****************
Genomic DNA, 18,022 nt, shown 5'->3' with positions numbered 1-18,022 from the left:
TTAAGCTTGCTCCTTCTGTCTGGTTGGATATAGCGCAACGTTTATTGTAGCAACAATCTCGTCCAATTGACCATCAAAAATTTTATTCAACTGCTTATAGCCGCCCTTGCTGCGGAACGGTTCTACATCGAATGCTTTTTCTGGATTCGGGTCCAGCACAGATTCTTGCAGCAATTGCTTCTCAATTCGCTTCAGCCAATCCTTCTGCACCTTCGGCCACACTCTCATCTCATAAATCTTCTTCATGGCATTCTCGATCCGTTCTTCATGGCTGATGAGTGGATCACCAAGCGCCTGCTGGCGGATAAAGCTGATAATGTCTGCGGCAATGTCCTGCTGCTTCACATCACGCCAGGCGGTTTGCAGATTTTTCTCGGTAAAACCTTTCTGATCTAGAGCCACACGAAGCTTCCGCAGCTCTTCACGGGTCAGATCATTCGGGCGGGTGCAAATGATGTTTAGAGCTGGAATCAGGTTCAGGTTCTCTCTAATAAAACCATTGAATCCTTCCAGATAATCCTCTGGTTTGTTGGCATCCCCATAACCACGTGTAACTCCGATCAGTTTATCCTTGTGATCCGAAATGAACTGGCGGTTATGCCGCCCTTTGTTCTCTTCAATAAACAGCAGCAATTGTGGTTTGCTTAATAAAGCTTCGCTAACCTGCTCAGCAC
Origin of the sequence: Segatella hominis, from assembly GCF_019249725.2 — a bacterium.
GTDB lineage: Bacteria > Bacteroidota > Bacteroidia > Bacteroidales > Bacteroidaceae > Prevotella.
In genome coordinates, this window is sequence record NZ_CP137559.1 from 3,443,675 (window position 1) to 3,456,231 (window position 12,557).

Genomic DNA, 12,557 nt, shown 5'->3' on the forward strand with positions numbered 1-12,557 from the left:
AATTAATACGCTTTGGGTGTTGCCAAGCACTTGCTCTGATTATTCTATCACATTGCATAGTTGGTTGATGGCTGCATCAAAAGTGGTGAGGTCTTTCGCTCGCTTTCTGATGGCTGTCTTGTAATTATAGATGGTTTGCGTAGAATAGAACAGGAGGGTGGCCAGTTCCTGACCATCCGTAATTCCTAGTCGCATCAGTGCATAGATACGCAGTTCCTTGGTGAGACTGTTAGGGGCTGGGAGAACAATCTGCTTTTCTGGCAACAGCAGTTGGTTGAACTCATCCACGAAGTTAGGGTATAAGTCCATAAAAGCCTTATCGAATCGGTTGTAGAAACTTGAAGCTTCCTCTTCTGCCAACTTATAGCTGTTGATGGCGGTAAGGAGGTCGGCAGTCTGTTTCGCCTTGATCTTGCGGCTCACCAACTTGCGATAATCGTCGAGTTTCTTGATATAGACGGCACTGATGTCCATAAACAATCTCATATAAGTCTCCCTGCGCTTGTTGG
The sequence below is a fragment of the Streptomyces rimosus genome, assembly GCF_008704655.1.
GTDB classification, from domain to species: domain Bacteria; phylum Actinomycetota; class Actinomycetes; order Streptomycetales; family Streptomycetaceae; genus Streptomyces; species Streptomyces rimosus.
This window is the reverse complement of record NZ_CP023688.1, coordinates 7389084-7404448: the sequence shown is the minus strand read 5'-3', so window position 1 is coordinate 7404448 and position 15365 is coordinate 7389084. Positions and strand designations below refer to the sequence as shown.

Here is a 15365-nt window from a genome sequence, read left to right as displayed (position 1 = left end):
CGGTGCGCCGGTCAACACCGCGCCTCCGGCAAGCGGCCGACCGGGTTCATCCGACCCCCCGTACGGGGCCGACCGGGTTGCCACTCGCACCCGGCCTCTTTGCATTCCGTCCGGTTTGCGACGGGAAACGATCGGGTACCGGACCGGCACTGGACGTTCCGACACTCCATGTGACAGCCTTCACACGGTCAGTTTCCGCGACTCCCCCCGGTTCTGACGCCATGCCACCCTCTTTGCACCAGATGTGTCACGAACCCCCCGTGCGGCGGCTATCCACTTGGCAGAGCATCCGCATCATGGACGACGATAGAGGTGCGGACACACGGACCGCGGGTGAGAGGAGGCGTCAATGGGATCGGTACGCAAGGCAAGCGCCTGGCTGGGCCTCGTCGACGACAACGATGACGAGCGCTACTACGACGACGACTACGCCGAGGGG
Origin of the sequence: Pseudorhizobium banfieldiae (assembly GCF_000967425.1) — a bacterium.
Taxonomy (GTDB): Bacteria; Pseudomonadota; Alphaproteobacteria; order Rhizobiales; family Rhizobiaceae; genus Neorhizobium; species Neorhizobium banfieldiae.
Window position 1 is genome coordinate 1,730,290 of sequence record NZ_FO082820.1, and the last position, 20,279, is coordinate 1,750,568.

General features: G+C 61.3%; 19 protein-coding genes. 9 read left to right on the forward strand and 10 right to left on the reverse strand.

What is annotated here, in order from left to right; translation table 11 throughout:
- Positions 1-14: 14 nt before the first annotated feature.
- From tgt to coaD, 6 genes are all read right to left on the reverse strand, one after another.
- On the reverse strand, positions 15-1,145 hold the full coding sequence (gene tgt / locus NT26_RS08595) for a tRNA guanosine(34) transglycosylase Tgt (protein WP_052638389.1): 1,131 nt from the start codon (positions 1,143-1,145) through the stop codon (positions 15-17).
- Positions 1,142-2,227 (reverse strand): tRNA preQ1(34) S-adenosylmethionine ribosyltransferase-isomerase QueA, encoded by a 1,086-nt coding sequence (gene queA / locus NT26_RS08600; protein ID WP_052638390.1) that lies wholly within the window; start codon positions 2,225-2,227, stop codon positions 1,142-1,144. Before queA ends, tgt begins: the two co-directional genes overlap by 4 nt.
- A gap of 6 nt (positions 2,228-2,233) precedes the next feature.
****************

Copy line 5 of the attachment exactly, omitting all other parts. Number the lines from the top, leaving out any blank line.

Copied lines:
In genome coordinates, this window is sequence record NZ_CP137559.1 from 3,443,675 (window position 1) to 3,456,231 (window position 12,557).